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5 Mistakes People Make When Hiring a Pet Sitter

We have met clients who have not traveled in years because they were too afraid to entrust their pet’s livelihood with someone else.  Honestly, we really can’t blame them for being apprehensive!  Caring for a member of someone else’s family is a big responsibility that should be taken seriously.  This article is designed to help you weed out the poor choices that are often innocently made when you hire a pet sitter.

  1. Hiring an unqualified “hobby” pet sitter.

    A hobby pet sitter is someone who has an alternative full-time job (or school), but pet sits on the side to earn extra cash.  This could be a friend, acquaintance, kid in the neighborhood, or someone you don’t really know well at all.

    Typically, hobby pet sitters do not pay taxes on their earnings, do not have liability insurance or bonding, and have not taken Pet CPR & First Aid classes. Pet Sitting insurance is imperative because it protects the health and safety of your pets and your home from unforeseen circumstances.

    When you leave town on a vacation or work trip, you want to rest assured that your home and animals are being cared for the same way you do.  It is important to hire someone that does this every day, as their source of income, and not someone who is only wanting to earn a quick buck.  A professional pet sitter works hard to build an unsurpassed level of trust between themselves and the pet and pet owner.  Our goal is to be your forever pet care choice!

  2. cat-is-thinking-1566096-1280x960Hiring someone who doesn’t seem to genuinely love animals.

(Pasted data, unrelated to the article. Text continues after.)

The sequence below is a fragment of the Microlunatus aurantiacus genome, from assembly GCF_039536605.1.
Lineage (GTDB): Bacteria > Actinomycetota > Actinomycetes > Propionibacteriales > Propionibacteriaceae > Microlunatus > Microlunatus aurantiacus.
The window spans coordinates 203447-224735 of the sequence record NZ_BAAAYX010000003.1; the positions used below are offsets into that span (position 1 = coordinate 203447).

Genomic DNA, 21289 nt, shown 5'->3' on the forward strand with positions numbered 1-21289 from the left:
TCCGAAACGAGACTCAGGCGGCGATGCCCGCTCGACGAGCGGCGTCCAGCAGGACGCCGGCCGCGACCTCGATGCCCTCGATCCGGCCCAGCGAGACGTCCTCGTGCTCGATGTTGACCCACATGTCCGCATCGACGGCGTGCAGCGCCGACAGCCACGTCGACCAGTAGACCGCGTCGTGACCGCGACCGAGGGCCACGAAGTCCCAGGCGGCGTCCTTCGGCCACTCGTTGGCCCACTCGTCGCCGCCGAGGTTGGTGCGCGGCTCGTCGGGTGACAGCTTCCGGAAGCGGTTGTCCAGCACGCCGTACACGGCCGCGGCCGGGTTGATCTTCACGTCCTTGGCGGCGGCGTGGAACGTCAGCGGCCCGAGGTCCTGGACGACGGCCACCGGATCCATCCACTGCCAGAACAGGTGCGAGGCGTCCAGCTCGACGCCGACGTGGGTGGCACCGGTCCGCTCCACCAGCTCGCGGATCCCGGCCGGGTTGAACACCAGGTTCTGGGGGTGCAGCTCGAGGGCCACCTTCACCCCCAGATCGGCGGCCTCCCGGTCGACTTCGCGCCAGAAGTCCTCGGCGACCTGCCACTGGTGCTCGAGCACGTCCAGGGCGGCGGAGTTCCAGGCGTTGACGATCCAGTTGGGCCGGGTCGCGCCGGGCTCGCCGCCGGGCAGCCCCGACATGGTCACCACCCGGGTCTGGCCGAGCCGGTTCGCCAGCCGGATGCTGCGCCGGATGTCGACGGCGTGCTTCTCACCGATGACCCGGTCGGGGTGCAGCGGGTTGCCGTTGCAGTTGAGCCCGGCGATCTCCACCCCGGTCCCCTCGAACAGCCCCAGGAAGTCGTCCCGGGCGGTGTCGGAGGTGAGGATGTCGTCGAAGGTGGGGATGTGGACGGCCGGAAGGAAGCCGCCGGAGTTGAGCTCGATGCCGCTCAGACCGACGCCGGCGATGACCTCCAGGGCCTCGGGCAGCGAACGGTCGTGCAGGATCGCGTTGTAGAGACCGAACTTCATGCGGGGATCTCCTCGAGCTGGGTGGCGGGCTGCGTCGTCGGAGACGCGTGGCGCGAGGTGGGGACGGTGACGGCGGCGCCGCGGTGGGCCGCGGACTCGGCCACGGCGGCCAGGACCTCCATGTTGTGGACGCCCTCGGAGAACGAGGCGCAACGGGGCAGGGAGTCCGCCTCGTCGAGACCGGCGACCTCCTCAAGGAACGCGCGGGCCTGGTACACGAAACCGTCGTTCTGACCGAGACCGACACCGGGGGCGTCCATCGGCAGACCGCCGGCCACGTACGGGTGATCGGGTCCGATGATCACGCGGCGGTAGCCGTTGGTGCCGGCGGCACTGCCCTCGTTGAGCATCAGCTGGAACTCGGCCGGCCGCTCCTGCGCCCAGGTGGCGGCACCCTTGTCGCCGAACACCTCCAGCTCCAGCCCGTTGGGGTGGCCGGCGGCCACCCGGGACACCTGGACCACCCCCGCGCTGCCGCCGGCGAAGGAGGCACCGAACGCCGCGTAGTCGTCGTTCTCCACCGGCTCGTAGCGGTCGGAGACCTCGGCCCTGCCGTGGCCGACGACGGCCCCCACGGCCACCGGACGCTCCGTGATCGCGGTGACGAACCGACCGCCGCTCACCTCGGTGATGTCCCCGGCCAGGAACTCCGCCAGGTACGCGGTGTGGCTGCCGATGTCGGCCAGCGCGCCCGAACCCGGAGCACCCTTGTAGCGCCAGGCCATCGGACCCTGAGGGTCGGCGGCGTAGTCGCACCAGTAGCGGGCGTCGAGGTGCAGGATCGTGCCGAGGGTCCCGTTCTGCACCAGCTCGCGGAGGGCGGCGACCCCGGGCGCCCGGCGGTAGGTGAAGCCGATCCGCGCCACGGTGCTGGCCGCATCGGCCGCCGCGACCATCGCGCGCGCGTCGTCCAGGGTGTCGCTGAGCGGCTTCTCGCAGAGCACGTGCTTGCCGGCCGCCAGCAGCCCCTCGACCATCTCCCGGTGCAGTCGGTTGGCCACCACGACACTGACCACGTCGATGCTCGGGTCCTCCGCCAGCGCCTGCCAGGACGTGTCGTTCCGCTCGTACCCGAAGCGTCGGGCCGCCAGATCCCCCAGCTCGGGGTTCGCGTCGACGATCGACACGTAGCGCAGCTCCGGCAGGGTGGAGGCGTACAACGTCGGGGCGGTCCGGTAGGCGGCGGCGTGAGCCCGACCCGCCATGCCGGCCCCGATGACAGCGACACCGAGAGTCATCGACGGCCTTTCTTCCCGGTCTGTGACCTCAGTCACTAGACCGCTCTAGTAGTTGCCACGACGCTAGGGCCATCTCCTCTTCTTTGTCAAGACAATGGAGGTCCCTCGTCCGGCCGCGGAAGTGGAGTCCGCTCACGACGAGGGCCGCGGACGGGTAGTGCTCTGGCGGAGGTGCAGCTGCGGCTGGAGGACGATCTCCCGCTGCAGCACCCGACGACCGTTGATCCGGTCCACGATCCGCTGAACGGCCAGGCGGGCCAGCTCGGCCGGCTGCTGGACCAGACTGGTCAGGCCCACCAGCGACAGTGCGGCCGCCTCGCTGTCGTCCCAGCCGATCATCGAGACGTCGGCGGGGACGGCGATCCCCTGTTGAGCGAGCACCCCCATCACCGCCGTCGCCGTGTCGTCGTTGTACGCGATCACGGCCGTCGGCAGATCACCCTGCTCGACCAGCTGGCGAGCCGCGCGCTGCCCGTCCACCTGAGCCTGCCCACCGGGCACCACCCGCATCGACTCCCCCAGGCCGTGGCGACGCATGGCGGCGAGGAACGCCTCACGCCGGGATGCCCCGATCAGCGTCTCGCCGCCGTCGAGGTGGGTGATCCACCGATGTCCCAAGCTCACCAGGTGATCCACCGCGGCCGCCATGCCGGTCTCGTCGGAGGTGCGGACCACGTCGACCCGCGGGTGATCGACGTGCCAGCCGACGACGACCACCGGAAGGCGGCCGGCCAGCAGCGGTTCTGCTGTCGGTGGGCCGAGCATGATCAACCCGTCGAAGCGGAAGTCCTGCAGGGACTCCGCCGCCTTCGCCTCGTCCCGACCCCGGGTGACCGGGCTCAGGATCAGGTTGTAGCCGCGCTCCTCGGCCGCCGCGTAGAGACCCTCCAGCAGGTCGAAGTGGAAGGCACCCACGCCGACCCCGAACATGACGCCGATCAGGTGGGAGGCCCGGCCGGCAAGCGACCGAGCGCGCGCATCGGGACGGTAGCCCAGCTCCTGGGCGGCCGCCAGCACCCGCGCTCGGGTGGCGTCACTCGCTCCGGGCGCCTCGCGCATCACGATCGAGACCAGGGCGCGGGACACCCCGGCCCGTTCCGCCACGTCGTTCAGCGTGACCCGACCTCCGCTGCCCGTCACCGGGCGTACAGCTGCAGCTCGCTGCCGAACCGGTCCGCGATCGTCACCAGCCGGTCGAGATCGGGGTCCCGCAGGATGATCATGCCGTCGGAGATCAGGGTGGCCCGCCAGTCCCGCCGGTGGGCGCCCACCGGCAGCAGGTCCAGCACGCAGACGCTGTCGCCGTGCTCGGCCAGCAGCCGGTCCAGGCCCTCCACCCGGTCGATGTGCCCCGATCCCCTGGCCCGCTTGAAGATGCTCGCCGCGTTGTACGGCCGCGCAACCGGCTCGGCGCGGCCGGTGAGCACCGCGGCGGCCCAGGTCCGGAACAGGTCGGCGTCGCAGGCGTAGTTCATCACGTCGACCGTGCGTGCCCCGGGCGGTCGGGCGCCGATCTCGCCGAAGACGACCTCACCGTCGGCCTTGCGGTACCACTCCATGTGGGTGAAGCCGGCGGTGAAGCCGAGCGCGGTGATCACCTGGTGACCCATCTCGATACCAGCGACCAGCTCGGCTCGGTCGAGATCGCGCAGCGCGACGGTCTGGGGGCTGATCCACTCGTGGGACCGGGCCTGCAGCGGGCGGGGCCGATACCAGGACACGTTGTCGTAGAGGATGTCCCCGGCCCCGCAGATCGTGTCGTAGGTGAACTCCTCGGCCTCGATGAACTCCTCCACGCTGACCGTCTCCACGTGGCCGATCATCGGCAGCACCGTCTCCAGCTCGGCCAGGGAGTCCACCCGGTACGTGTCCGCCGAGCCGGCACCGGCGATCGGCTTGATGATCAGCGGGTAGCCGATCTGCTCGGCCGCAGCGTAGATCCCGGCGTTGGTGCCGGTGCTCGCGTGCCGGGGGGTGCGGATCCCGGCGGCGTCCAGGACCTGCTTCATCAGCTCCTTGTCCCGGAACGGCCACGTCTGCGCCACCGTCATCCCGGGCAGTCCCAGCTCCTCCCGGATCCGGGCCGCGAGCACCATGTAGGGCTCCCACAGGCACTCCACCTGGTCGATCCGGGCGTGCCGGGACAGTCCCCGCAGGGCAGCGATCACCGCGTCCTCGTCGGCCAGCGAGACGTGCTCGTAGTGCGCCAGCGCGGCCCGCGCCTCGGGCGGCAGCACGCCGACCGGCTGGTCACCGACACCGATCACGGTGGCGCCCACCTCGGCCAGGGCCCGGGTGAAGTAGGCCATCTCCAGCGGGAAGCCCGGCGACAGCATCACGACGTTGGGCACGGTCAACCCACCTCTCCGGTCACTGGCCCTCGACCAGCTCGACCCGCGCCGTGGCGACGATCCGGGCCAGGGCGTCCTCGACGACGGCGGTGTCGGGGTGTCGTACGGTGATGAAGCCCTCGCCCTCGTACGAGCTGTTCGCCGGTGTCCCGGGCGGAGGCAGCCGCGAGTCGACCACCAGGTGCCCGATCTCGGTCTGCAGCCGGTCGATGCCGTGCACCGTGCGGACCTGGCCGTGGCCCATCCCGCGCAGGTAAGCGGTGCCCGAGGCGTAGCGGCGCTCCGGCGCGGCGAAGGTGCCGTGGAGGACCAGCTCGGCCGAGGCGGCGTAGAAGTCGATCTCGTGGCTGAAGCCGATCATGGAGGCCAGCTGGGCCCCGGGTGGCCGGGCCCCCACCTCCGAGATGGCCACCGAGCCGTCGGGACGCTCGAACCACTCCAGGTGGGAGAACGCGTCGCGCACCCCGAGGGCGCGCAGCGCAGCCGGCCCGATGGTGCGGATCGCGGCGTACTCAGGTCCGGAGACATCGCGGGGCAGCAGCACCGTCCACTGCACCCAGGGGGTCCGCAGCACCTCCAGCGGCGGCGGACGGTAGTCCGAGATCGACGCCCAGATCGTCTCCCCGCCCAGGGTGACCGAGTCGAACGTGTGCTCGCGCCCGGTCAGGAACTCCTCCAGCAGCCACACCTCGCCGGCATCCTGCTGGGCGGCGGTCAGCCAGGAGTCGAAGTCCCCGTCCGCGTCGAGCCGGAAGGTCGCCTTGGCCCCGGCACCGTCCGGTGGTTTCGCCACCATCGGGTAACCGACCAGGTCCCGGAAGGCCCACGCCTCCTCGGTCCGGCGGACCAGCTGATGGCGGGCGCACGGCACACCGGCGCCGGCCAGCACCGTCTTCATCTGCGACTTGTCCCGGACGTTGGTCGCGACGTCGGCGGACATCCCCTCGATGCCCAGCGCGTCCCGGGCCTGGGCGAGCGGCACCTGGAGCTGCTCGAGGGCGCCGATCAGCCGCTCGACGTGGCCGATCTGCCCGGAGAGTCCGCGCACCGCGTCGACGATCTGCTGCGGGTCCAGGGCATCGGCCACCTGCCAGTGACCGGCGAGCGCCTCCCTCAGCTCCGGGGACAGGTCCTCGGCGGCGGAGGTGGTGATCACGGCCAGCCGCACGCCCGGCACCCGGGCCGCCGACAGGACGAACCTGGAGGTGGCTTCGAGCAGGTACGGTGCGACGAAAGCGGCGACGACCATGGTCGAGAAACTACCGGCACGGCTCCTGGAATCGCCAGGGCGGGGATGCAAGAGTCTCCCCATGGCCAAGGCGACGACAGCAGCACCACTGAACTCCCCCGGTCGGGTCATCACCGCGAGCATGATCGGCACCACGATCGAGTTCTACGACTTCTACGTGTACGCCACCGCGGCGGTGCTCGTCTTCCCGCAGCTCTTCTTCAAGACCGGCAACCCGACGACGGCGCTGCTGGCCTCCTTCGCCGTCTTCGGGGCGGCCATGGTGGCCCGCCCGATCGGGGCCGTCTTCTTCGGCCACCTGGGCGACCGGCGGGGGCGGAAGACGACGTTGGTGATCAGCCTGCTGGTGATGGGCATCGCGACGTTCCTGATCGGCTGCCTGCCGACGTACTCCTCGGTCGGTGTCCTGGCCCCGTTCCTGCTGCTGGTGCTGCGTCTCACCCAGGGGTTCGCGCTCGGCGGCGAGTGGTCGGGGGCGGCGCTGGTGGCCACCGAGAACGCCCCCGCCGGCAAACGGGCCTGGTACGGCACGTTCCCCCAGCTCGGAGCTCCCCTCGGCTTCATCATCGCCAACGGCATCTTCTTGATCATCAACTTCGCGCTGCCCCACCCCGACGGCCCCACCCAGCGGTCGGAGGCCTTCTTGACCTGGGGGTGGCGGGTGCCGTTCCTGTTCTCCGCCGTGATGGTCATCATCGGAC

I know…that sounds crazy, right?  But it happens.  There are dishonest people who are only looking to earn “easy” cash and, unfortunately, are not very concerned about the health and happiness of your fur baby. Here’s an example:

    We had a loving pet owner, who is now a wonderful client, contact us to ask about our services.  It was easy to see, even during our initial telephone conversation, that she was hesitant and nervous about leaving her dog with anyone.  She agreed to a free consultation, and said she’d tell me more about why she was so nervous when we met.

    At our free consultation, she proceeded to tell me about her very recent experience after hiring a pet sitter through a well-known dog sitting website. On this website, anyone can claim to be a “professional” and it is free for anyone to join to take pet sitting jobs. To join the website, it is not necessary to have a legitimate business, be background checked or really even know the first thing about dogs.

    The client told me that she had gone to six consultations with people from the website, and finally settled on someone that she deemed trustworthy.  In the middle of her vacation, she received a call from the “pet sitter” that her dog was missing.  Luckily, her grown children lived in the vicinity, and they rushed to help look for the missing dog while she made arrangements to return early from vacation because her beloved pet could not be found.  Was the “pet sitter” frantically looking for the missing dog?  No!  She was unapologetic and calmly sitting on her front porch while everyone else searched!